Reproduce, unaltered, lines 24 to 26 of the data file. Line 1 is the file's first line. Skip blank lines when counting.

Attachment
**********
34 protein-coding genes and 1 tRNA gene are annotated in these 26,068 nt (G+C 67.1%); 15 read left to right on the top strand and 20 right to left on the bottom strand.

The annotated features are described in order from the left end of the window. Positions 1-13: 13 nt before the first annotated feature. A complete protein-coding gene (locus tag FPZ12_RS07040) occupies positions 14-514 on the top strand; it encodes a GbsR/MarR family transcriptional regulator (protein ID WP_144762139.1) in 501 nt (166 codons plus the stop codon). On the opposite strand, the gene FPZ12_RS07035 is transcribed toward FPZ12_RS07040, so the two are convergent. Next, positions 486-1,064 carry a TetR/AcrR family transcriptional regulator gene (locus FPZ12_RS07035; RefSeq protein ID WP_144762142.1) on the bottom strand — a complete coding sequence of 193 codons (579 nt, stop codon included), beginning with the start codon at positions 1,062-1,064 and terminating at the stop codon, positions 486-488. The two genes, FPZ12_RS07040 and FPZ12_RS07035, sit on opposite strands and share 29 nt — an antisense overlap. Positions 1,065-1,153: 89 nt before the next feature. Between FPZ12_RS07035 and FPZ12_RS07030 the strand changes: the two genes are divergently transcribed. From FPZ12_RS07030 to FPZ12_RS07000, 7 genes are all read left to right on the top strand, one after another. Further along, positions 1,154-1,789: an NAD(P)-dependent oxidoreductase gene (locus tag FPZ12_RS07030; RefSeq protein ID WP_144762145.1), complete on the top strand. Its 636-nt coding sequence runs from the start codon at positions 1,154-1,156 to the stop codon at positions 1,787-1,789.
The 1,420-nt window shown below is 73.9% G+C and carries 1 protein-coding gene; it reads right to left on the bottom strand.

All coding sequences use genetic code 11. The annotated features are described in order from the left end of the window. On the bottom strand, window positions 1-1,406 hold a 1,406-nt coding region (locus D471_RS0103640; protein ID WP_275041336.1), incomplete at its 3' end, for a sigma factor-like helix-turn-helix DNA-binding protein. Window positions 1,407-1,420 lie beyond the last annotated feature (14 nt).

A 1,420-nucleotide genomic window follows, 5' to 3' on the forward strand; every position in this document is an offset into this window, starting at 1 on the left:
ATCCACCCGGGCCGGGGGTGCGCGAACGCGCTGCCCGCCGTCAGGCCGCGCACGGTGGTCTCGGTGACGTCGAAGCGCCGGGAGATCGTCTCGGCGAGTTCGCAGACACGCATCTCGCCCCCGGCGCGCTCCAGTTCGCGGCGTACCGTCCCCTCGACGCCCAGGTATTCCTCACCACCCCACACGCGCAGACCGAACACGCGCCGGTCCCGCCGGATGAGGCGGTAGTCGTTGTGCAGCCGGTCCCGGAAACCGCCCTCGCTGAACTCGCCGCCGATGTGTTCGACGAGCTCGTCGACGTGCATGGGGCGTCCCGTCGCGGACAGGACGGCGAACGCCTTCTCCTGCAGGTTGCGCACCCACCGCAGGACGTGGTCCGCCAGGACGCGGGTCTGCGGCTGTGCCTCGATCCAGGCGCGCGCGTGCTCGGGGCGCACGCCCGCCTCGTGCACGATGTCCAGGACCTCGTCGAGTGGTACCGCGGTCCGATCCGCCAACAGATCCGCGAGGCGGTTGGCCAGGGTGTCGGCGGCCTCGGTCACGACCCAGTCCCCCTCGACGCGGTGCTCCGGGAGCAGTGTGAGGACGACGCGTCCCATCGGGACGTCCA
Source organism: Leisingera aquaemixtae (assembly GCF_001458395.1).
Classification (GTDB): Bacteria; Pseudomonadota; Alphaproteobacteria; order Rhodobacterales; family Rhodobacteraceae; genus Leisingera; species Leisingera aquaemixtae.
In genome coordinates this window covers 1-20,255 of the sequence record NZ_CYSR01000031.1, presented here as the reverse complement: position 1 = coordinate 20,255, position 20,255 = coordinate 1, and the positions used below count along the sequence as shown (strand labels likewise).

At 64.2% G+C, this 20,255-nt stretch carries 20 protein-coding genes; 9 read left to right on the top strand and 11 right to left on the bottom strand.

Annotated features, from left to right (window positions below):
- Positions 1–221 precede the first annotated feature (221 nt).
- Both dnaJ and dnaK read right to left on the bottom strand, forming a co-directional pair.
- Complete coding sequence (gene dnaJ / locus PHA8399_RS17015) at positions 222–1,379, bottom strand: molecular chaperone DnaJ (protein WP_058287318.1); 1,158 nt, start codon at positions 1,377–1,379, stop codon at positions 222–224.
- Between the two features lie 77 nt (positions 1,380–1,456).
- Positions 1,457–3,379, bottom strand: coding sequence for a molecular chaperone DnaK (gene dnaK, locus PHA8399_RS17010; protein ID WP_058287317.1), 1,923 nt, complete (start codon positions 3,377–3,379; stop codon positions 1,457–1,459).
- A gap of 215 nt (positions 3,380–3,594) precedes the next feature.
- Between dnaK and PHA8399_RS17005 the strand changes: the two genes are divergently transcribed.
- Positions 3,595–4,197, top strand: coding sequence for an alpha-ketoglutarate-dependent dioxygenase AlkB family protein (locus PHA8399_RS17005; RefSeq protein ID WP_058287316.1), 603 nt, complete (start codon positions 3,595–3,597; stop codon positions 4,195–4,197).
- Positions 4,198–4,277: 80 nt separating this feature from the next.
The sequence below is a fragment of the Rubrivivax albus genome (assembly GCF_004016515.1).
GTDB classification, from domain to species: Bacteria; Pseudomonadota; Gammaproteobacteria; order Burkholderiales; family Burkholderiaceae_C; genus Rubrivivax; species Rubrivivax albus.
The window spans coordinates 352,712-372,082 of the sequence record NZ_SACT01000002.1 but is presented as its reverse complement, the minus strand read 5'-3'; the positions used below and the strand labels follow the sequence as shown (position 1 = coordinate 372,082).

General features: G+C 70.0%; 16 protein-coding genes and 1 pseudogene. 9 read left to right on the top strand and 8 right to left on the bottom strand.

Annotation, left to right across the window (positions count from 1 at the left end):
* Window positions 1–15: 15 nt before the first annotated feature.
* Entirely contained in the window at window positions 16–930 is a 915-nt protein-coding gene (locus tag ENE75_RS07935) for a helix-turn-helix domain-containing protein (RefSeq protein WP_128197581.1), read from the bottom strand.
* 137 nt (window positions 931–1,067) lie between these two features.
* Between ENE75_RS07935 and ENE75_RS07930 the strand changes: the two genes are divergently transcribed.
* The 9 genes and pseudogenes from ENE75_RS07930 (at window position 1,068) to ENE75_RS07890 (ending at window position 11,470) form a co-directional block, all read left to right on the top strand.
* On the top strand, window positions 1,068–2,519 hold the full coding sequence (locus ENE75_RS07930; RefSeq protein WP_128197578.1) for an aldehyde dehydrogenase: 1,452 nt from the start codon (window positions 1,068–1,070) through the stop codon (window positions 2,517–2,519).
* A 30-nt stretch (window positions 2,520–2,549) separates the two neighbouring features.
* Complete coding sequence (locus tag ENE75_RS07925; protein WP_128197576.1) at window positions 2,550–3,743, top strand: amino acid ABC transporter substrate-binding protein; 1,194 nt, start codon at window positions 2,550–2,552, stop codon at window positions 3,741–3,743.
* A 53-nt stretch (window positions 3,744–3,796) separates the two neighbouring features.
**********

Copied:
General features: G+C 70.0%; 16 protein-coding genes and 1 pseudogene. 9 read left to right on the top strand and 8 right to left on the bottom strand.

Annotation, left to right across the window (positions count from 1 at the left end):
* Window positions 1–15: 15 nt before the first annotated feature.